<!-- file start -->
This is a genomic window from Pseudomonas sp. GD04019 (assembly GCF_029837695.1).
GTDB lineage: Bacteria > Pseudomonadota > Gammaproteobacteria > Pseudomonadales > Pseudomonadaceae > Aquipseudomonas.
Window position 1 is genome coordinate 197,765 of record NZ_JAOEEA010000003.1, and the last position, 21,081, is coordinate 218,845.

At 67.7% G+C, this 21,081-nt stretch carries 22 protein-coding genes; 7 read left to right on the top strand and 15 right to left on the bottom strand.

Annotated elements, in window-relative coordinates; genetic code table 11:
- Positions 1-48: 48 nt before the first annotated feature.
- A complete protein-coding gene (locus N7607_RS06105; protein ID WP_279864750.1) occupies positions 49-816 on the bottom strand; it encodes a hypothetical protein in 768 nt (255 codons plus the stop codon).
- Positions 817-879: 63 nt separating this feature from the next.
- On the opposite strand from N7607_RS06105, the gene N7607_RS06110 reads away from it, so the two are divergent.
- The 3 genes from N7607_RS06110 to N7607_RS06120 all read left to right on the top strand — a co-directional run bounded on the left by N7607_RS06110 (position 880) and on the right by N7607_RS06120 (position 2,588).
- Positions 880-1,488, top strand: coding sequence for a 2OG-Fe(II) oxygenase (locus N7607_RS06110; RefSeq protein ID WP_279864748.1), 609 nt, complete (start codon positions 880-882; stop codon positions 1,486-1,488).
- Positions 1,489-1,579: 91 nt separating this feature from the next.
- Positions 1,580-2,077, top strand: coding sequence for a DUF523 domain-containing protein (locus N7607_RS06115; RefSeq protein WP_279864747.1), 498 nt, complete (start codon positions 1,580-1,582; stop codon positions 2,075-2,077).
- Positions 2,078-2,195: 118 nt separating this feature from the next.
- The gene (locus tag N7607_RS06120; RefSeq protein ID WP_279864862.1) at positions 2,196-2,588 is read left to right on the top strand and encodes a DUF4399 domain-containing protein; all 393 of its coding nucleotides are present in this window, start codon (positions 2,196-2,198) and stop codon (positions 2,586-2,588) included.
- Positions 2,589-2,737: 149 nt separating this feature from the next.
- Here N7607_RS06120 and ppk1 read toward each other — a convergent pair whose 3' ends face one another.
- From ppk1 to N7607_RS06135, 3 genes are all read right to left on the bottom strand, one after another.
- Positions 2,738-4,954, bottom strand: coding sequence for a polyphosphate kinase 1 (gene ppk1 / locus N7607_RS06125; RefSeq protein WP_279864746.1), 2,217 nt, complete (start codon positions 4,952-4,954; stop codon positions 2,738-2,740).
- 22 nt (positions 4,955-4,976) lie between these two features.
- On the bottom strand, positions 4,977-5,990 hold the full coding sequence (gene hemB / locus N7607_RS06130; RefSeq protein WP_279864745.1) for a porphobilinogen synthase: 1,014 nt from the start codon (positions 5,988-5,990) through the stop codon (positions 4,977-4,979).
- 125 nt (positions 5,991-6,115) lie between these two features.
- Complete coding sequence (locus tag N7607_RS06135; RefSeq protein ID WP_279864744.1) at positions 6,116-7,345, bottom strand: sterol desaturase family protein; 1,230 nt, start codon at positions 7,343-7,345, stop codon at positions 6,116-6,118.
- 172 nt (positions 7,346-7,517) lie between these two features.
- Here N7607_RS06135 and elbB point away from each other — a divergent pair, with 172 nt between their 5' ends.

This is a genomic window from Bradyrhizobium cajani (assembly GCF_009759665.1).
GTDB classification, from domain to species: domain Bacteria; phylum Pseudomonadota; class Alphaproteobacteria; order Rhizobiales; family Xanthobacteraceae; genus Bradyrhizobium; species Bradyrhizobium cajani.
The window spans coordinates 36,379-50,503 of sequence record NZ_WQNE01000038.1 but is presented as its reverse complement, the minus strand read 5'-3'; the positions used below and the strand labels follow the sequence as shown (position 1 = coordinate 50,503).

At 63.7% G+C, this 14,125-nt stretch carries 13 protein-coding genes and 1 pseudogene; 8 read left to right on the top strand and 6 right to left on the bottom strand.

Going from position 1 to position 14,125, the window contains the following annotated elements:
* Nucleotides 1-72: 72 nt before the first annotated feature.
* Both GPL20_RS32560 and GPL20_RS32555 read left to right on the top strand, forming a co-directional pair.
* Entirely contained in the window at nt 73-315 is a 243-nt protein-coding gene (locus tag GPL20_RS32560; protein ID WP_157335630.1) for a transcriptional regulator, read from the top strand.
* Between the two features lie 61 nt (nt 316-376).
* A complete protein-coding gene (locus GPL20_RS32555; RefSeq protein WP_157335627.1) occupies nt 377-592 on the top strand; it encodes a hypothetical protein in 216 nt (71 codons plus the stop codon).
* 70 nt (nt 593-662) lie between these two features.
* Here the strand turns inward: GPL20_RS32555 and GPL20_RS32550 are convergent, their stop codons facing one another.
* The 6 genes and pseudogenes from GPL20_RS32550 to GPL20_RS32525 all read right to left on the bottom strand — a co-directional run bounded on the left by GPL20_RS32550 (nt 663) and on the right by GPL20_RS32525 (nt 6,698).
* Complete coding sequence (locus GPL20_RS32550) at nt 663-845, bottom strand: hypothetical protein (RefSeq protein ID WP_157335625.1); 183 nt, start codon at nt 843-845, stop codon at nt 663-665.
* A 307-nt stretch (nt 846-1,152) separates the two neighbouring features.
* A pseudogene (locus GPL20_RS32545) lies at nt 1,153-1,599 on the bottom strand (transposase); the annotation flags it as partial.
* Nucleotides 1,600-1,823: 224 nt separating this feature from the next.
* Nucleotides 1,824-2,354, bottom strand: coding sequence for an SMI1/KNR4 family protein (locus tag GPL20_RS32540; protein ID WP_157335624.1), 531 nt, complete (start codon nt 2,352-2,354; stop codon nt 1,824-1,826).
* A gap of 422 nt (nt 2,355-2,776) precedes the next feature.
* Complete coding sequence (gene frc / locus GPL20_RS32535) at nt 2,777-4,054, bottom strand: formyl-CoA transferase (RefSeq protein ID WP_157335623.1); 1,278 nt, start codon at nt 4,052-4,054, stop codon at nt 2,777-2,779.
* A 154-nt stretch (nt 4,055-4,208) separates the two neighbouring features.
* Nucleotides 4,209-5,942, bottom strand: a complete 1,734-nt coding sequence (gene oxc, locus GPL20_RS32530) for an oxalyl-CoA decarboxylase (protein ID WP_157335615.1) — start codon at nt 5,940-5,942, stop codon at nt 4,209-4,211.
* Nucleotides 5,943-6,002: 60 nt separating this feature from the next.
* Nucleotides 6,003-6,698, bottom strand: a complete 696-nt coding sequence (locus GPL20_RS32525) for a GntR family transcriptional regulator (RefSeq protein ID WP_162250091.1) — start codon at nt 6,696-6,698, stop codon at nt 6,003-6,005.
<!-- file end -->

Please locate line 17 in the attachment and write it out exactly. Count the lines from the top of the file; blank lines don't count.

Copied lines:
- Here N7607_RS06120 and ppk1 read toward each other — a convergent pair whose 3' ends face one another.